# View My Data

Learn How: Create Your Own Live GeoGebra Web Pages

OzDASL: Australian Data and Story Library

TI SensorTag: Real World Data in the Palm of your Hand

Quickly and easily view your datasets using this simple GeoGebra utility...

 Tap the image to see how to use the web tools on this page... ⇓ Tap the image to see how to use the GeoGebra Data Analysis tools ⇓

Enter one or two data sets into the fields below, and then select one of the Chart My Data buttons.

For individual (univariate) data sets (DataSet1 and/or DataSet2), each value will be numbered sequentially.

For paired (bivariate) data sets, DataSet1 becomes the horizontal (independent) value set and DataSet2 the vertical (dependent) set.

Note: To access GeoGebra's in-built Data Analysis tools, select list data from the spreadsheet (simplest way is to drag across the column headers to select those columns), and then select the Analysis menu as shown - it is the first of the three spreadsheet menus.

Explore the three menus available, and the various options available within these. They offer a couple of more options for you to view and analyse your data sets.

## Sample 1: Bar of soap

Do you use up the same amount of the soap in the shower each morning, or does it depend on the size of the bar of soap?

This data was collected by Rex Boggs in Rockhampton, Queensland.

"I had a hypothesis that the daily weight of my bar of soap in my shower wasn't a linear function, the reason being that the tiny little bar of soap at the end of its life seemed to hang around for just about ever. I wanted to throw it out, but I felt I shouldn't do so until it became unusable. And that seemed to take weeks."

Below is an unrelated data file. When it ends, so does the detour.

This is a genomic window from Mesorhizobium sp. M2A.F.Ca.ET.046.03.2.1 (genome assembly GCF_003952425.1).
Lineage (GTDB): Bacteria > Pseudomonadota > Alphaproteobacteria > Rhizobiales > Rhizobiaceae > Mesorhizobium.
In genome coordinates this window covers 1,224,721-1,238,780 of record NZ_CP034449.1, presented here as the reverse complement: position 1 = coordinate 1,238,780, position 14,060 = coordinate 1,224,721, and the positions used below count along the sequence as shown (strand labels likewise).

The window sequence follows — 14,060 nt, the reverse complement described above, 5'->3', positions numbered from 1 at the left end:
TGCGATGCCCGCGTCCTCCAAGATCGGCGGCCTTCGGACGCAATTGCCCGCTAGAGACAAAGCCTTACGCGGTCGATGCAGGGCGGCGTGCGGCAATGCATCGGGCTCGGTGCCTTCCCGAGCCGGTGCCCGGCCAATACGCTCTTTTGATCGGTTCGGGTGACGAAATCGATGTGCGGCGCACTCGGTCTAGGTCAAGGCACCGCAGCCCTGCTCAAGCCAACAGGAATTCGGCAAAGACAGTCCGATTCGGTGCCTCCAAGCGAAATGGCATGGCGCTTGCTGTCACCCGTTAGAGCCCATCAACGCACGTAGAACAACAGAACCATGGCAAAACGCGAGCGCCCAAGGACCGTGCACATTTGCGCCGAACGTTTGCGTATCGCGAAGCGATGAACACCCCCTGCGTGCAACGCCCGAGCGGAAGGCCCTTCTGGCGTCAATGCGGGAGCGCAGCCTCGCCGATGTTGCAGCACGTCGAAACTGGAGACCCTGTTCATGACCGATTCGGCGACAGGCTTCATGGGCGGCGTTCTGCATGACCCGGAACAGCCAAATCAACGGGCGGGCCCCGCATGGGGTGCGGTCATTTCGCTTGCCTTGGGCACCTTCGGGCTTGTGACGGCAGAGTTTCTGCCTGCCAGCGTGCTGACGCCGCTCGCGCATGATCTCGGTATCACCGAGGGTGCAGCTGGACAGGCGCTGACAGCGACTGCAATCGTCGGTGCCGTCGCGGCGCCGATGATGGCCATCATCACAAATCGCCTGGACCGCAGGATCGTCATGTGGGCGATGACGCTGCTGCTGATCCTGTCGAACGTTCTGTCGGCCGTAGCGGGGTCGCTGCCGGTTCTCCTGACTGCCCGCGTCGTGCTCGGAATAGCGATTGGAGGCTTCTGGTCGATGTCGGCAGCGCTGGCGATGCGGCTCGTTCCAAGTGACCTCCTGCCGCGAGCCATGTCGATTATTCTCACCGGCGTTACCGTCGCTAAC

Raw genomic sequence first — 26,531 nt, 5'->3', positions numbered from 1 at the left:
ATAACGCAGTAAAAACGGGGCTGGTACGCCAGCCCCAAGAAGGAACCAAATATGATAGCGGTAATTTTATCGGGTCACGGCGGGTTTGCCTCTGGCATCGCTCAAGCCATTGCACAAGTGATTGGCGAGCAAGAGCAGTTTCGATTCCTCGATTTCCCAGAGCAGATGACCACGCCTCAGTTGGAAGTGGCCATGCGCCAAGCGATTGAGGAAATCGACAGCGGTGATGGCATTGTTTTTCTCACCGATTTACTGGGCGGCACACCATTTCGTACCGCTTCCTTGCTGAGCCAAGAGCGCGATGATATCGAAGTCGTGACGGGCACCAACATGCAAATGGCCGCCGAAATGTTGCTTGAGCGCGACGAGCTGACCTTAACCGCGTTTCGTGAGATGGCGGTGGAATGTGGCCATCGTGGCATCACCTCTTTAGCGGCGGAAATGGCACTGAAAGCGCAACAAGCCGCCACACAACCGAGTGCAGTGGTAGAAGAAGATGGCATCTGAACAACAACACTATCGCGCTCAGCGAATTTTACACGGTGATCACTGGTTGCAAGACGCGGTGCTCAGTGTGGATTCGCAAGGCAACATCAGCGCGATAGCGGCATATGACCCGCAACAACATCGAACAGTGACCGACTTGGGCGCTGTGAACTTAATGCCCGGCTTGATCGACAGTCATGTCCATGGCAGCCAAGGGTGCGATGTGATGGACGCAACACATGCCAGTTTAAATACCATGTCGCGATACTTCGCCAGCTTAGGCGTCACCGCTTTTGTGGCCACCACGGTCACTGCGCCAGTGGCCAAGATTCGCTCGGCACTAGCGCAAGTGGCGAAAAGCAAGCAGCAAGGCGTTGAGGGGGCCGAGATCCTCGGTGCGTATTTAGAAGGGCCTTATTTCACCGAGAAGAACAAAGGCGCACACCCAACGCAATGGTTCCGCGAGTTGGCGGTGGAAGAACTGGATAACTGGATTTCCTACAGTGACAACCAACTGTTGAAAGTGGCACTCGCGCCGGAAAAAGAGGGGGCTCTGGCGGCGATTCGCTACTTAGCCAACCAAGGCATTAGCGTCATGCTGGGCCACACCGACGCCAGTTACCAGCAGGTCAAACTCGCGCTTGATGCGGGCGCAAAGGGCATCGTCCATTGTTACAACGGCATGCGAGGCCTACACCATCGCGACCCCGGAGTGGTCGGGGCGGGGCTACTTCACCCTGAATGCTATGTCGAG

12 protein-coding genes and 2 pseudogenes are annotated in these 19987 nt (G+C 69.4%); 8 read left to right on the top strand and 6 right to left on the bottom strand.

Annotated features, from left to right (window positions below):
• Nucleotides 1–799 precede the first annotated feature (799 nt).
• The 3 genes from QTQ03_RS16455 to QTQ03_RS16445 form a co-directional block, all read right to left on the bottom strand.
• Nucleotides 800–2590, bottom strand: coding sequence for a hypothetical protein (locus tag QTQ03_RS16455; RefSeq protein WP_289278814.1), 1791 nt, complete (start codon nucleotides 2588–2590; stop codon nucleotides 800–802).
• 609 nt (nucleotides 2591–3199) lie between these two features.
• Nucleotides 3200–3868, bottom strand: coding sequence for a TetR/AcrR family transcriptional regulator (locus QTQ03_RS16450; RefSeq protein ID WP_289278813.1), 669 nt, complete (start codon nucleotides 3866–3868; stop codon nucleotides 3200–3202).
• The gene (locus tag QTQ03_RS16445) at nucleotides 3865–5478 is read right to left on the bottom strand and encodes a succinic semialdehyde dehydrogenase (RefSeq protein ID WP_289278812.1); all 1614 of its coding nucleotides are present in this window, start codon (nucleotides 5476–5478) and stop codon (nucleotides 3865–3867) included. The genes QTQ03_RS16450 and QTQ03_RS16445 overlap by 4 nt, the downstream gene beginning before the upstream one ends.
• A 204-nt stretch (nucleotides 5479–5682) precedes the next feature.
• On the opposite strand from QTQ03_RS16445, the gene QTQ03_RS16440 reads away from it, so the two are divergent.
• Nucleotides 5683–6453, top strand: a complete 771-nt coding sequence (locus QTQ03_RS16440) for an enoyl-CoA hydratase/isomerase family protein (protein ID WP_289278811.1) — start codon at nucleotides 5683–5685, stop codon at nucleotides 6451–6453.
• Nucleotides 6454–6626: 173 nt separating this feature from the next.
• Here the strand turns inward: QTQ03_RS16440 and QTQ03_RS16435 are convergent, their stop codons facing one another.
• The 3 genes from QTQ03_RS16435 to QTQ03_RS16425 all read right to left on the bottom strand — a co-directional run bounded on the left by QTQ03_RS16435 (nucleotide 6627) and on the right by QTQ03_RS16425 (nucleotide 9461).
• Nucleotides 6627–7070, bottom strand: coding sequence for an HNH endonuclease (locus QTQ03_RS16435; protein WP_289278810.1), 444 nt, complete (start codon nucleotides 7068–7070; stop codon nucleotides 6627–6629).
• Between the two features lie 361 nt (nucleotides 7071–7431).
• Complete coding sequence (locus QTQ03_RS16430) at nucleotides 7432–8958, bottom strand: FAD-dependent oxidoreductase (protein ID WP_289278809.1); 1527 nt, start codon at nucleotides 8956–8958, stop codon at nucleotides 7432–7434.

Day = {0,1,4,5,6,7,8,9,11,12,17,19,20,21,22}

Weight = {124,121,103,96,90,84,78,71,58,50,27,16,12,8,6}

## Sample 2: Kiama Blowhole: Time Between Eruptions

 My family lived for many years in the beautiful seaside town of Kiama, on the South Coast of New South Wales. One of the best known features of the town is the Kiama Blowhole, which blows regularly - or at least, semi-regularly. This data set shows the time (in seconds) between eruptions over an extended period. Study the data using different representations. Any predictions you could make? Eruptions = {83,51,87,60,28,95,8,27,15, 10,18,16,29,54,91,8,17,55,10,35, 47,77,36,17,21,36,18,40,10,7,34, 27,28,56,8,25,68,146,89,18, 73,69,9,37,10,82,29,8,60,61,61,18, 169,25,8,26,11,83,11,42,17,14,9,12} Source: OzDASL

## Sample 3: Road Trip Sensor Data

 TI SensorTag data: Canberra to Sydney (June 18 2016: 9:17am - 11:57 am - Collected using DataWorks app and iPhone 6) Data points were collected at approximately 1 minute intervals from 9:20 am (outside Canberra) until just before midday (Sydney).

• Can you find the time (approximately how many minutes into the trip) where I pulled over and removed the red jacket and plastic casing from the SensorTag? (Hint: check IR Temperature Data)

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• Can you find the time where I moved the SensorTag from the dashboard of the vehicle to the passenger seat? (Hint: check Light Data)

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• Can you find the time where the altitude drops most quickly between Canberra and Sydney? (Hint: check Barometer Data)

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• Can you explain how altitude and barometric pressure are related? (FYI: a formula which can be used is

$altitude = 44330*(1-({P_{barometer} \over P_{sealevel}}) ^ {1 \over 5.255})$

where Psealevel represents the barometric pressure at sea level - 1013.25 hPa standard).

Note that here we set both longitude and altitude data sets - what does this show us?

What do you think you will see if we plot barometric pressure against altitude? Explain your response.

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• What was the weather like for this trip? (Be as detailed as possible using a range of data to support your response).

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• Study the latitude and longitude data from this trip. What does this reveal?